Fighting COVID-19: The Kerala Experience

It is both inspiring and instructive to watch how a small, but thickly populated Indian state overcame heavy odds to bring a menacing threat under control

Fighting COVID-19: The Kerala Experience

Kerala, the second most densely populated state in India with a current population of 33,406,061, often finds itself in the headlines these days due to its success in containing the dreaded COVID-19. 

The viral outbreak, which originated in Wuhan, China, has now been detected in 210 countries and territories around the world, with around 3 million cases and 2 lakh deaths to its credit. 

As an active healthcare professional belonging to this state, it is a gratifying experience for me to analyse how this small state proceeded to effectively mitigate the impact of this pandemic more efficiently than not only other states in India, but also most of the developed world. Kerala was especially vulnerable to COVID-19 as it has a high population density compared to other states, with almost a tenth of the population living outside the state. Moreover, these non-resident Keralites visit their homeland at least once a year, adding to the hundreds of thousands of tourists who flock to the coastal state to enjoy its scenic beauty. Yet, against all these odds, the state has been able to not only prevent an all-out onslaught, but has also emerged as a text-book example of how to control COVID-19.

Societal factors 

One of the biggest advantages that the state was able to leverage in this fight was its superior healthcare infrastructure. Kerala is comparable to developed countries in most of the health indices, including infant mortality rate, maternal mortality rate and others, and well ahead of most Indian states. 

This is the result of continuous efforts over the last four to five decades to strengthen the healthcare system, especially that in the government sector. The state has a three-tier health system with Primary Health Centres (PHCs) at the grass-root level, community health centres at the taluk level and district hospitals, supplemented by referral medical college hospitals well equipped with efficient doctors and nurses.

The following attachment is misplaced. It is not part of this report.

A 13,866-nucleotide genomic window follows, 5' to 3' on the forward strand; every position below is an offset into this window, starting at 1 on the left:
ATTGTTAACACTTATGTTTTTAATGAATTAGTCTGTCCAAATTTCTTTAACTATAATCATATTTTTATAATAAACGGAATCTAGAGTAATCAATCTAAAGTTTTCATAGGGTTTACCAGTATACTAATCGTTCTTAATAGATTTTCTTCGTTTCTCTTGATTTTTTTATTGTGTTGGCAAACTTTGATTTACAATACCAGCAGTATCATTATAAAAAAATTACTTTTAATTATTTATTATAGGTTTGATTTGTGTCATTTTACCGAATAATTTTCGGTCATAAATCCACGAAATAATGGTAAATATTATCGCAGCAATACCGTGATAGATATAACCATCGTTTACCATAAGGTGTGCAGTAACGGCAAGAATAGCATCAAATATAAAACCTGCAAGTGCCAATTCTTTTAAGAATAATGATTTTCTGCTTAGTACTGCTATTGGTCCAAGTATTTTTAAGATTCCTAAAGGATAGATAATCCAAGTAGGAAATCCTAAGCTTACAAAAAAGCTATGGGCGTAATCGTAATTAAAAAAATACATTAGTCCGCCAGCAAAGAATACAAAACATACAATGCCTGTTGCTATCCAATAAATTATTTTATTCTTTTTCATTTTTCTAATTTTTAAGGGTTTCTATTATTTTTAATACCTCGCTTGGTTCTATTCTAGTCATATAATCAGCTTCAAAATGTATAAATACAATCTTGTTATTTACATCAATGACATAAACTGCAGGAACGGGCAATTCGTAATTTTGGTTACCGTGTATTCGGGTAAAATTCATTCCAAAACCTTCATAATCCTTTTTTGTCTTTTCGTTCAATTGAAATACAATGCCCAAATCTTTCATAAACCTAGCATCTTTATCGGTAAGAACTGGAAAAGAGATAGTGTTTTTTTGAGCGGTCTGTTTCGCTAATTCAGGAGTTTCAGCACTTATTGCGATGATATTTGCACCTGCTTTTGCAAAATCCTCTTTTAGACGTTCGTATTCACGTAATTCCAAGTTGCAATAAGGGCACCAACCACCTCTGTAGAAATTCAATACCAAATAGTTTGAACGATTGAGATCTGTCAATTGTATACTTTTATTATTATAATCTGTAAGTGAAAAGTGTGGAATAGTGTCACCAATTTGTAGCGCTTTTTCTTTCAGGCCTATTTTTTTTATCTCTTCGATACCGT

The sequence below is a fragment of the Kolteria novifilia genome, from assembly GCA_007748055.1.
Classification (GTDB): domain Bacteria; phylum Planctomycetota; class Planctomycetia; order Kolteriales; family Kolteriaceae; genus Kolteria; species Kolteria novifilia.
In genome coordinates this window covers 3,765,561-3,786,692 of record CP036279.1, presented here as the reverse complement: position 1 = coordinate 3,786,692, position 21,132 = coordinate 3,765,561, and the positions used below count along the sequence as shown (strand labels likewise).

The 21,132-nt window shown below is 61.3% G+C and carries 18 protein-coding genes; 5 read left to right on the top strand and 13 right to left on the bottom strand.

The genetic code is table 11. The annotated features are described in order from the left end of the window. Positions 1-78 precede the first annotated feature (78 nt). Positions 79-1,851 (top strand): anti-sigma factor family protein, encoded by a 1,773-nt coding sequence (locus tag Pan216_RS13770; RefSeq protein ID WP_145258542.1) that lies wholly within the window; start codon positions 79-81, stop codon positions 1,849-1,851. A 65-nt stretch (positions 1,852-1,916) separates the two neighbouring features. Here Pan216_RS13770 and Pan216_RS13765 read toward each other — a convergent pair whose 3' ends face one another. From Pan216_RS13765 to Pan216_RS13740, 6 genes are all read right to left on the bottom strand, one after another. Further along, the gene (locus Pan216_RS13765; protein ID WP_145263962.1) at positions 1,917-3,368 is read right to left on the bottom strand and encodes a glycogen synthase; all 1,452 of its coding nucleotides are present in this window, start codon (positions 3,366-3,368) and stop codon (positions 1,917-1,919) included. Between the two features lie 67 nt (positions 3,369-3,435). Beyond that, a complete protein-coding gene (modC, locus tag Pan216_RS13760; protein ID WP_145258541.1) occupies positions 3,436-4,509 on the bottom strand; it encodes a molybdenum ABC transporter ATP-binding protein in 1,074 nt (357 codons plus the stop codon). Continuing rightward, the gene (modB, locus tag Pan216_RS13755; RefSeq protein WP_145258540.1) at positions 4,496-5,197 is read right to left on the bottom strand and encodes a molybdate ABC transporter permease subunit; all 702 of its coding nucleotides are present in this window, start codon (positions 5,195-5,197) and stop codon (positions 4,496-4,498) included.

Unlike many parts of the country, a large part of the population in Kerala still depends on the government sector for taking care of their ailments. Health workers at PHCs, like ASHA workers and health inspectors, go to individual houses and are supposed to know each nook and corner of their territories. Thanks to the state’s non-communicable disease control programme, they are also aware of the health status of each member of their village. This grassroot level penetration makes the implementation of the plans easy. 

Another important societal factor that helped the initiative was the state’s high literacy rate. A well educated population translates to a highly receptive citizenry. Once the government took a decision, a proactive media publicised it widely and the literate and active citizens took up the mission with the seriousness it deserved. So, the implementation of such sensitive strategies and initiatives, where people’s involvement plays a major role, is easier here than in any part of the country.


While countries like China and Singapore benefited from their experience in dealing with SARS, Kerala’s encounter with the Nipah virus in 2018 and 2019 gave it some much-needed insights on how to control a deadly virus. With the experience of dealing with the Nipah virus fresh in its mind, the government machinery swung into action as soon as the viral outbreak was reported from the city of Wuhan. Since the government was aware that several students from Kerala were studying for various courses in the Chinese city, an exclusive control room was set as early as January 23, at a time when most of the states in India did not perceive the threat from this virus seriously. Every person who came from Wuhan was told to self-isolate and report to the authorities in case of symptoms. After a week of setting up the corona control room, on January 30, the first case in India was reported in a medical student who came back to Kerala from Wuhan.

As soon as the case was diagnosed, the government machinery swung into action. Health minister KK Shailaja travelled 300 km from the capital city to Thrissur where the patient was admitted and held a high-level meeting at 11 pm at night. This earnest approach from the top brass and the willingness to lead from the front brought home the seriousness of the situation to the entire health team. Within 24 hours, the contact tracing of the first patient was completed and all possible contacts were isolated. Following this, the state put in place facilities to surveil, identify, and conduct risk-based categorisation of all passenger arrivals from China, as well as those who had come in close contact with these travellers. As two more cases were confirmed on February 2 and 3, the state government declared a health emergency in the state. This was a very early response and turned out to be crucial, considering the rapidness with which virus spreads.